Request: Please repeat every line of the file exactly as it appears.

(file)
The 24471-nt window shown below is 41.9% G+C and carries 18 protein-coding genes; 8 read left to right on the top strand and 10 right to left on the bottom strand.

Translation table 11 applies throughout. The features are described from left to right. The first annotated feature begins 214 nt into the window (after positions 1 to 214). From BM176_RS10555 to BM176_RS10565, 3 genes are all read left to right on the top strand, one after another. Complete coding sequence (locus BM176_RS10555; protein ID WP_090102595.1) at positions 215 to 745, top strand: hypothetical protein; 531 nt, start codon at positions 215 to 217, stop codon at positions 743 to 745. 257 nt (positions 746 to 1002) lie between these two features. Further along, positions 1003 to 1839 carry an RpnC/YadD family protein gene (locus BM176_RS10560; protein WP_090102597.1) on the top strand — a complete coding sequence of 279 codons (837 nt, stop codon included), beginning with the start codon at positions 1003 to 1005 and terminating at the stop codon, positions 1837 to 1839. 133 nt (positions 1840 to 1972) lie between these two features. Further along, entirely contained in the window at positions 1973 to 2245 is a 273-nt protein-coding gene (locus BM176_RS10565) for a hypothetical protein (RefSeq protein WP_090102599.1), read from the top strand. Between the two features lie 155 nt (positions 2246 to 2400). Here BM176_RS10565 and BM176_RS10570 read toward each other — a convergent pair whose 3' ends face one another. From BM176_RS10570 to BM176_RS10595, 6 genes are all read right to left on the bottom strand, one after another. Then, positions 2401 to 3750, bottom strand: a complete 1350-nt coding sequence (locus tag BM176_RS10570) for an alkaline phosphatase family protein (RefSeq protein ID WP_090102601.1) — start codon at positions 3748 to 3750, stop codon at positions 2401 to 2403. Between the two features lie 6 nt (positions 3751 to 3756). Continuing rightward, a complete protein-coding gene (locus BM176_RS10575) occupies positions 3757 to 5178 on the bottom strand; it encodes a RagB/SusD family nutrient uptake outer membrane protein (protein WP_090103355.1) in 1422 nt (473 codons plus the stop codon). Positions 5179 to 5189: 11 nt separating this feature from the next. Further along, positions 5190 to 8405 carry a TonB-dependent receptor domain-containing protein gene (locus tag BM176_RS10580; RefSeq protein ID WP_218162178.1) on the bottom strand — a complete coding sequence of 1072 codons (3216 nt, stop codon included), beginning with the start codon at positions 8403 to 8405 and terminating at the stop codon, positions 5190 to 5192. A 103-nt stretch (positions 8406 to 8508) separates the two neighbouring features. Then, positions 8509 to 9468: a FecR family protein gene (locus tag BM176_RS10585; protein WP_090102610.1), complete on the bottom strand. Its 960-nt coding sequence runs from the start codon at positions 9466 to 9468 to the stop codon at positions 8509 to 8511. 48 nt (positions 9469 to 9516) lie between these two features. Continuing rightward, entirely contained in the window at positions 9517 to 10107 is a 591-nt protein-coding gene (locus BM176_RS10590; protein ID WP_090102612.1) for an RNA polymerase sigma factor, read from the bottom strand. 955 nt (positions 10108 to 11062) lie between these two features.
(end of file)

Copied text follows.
The 24471-nt window shown below is 41.9% G+C and carries 18 protein-coding genes; 8 read left to right on the top strand and 10 right to left on the bottom strand.

Translation table 11 applies throughout. The features are described from left to right. The first annotated feature begins 214 nt into the window (after positions 1 to 214). From BM176_RS10555 to BM176_RS10565, 3 genes are all read left to right on the top strand, one after another. Complete coding sequence (locus BM176_RS10555; protein ID WP_090102595.1) at positions 215 to 745, top strand: hypothetical protein; 531 nt, start codon at positions 215 to 217, stop codon at positions 743 to 745. 257 nt (positions 746 to 1002) lie between these two features. Further along, positions 1003 to 1839 carry an RpnC/YadD family protein gene (locus BM176_RS10560; protein WP_090102597.1) on the top strand — a complete coding sequence of 279 codons (837 nt, stop codon included), beginning with the start codon at positions 1003 to 1005 and terminating at the stop codon, positions 1837 to 1839. 133 nt (positions 1840 to 1972) lie between these two features. Further along, entirely contained in the window at positions 1973 to 2245 is a 273-nt protein-coding gene (locus BM176_RS10565) for a hypothetical protein (RefSeq protein WP_090102599.1), read from the top strand. Between the two features lie 155 nt (positions 2246 to 2400). Here BM176_RS10565 and BM176_RS10570 read toward each other — a convergent pair whose 3' ends face one another. From BM176_RS10570 to BM176_RS10595, 6 genes are all read right to left on the bottom strand, one after another. Then, positions 2401 to 3750, bottom strand: a complete 1350-nt coding sequence (locus tag BM176_RS10570) for an alkaline phosphatase family protein (RefSeq protein ID WP_090102601.1) — start codon at positions 3748 to 3750, stop codon at positions 2401 to 2403. Between the two features lie 6 nt (positions 3751 to 3756). Continuing rightward, a complete protein-coding gene (locus BM176_RS10575) occupies positions 3757 to 5178 on the bottom strand; it encodes a RagB/SusD family nutrient uptake outer membrane protein (protein WP_090103355.1) in 1422 nt (473 codons plus the stop codon). Positions 5179 to 5189: 11 nt separating this feature from the next. Further along, positions 5190 to 8405 carry a TonB-dependent receptor domain-containing protein gene (locus tag BM176_RS10580; RefSeq protein ID WP_218162178.1) on the bottom strand — a complete coding sequence of 1072 codons (3216 nt, stop codon included), beginning with the start codon at positions 8403 to 8405 and terminating at the stop codon, positions 5190 to 5192. A 103-nt stretch (positions 8406 to 8508) separates the two neighbouring features. Then, positions 8509 to 9468: a FecR family protein gene (locus tag BM176_RS10585; protein WP_090102610.1), complete on the bottom strand. Its 960-nt coding sequence runs from the start codon at positions 9466 to 9468 to the stop codon at positions 8509 to 8511. 48 nt (positions 9469 to 9516) lie between these two features. Continuing rightward, entirely contained in the window at positions 9517 to 10107 is a 591-nt protein-coding gene (locus BM176_RS10590; protein ID WP_090102612.1) for an RNA polymerase sigma factor, read from the bottom strand. 955 nt (positions 10108 to 11062) lie between these two features.